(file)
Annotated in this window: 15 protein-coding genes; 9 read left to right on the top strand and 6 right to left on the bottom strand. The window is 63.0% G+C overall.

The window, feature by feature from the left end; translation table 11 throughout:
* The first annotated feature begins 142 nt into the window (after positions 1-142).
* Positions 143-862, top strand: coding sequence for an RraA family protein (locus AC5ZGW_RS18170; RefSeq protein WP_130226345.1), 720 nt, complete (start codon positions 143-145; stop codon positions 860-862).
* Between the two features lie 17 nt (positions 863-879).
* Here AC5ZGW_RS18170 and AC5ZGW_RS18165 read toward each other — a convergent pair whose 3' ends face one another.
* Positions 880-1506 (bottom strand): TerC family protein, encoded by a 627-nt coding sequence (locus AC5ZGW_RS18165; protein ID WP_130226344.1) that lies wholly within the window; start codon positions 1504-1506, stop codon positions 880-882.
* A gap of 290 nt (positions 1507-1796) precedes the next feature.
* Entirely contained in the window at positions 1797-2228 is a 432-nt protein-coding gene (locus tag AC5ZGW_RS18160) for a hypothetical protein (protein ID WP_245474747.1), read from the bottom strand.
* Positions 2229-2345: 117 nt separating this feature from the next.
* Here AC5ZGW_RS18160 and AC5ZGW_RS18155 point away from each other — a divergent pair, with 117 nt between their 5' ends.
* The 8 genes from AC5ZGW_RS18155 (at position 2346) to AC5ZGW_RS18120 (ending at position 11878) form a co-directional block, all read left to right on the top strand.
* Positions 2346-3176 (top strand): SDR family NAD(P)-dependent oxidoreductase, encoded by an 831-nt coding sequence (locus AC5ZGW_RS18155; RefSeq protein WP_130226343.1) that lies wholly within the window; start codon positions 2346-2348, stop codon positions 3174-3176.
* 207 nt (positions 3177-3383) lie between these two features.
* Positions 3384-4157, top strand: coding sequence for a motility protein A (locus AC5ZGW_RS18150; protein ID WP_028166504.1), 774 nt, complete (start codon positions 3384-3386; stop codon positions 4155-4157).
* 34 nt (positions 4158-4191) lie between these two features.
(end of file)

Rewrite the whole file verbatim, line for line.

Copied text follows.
Annotated in this window: 15 protein-coding genes; 9 read left to right on the top strand and 6 right to left on the bottom strand. The window is 63.0% G+C overall.

The window, feature by feature from the left end; translation table 11 throughout:
* The first annotated feature begins 142 nt into the window (after positions 1-142).
* Positions 143-862, top strand: coding sequence for an RraA family protein (locus AC5ZGW_RS18170; RefSeq protein WP_130226345.1), 720 nt, complete (start codon positions 143-145; stop codon positions 860-862).
* Between the two features lie 17 nt (positions 863-879).
* Here AC5ZGW_RS18170 and AC5ZGW_RS18165 read toward each other — a convergent pair whose 3' ends face one another.
* Positions 880-1506 (bottom strand): TerC family protein, encoded by a 627-nt coding sequence (locus AC5ZGW_RS18165; protein ID WP_130226344.1) that lies wholly within the window; start codon positions 1504-1506, stop codon positions 880-882.
* A gap of 290 nt (positions 1507-1796) precedes the next feature.
* Entirely contained in the window at positions 1797-2228 is a 432-nt protein-coding gene (locus tag AC5ZGW_RS18160) for a hypothetical protein (protein ID WP_245474747.1), read from the bottom strand.
* Positions 2229-2345: 117 nt separating this feature from the next.
* Here AC5ZGW_RS18160 and AC5ZGW_RS18155 point away from each other — a divergent pair, with 117 nt between their 5' ends.
* The 8 genes from AC5ZGW_RS18155 (at position 2346) to AC5ZGW_RS18120 (ending at position 11878) form a co-directional block, all read left to right on the top strand.
* Positions 2346-3176 (top strand): SDR family NAD(P)-dependent oxidoreductase, encoded by an 831-nt coding sequence (locus AC5ZGW_RS18155; RefSeq protein WP_130226343.1) that lies wholly within the window; start codon positions 2346-2348, stop codon positions 3174-3176.
* 207 nt (positions 3177-3383) lie between these two features.
* Positions 3384-4157, top strand: coding sequence for a motility protein A (locus AC5ZGW_RS18150; protein ID WP_028166504.1), 774 nt, complete (start codon positions 3384-3386; stop codon positions 4155-4157).
* 34 nt (positions 4158-4191) lie between these two features.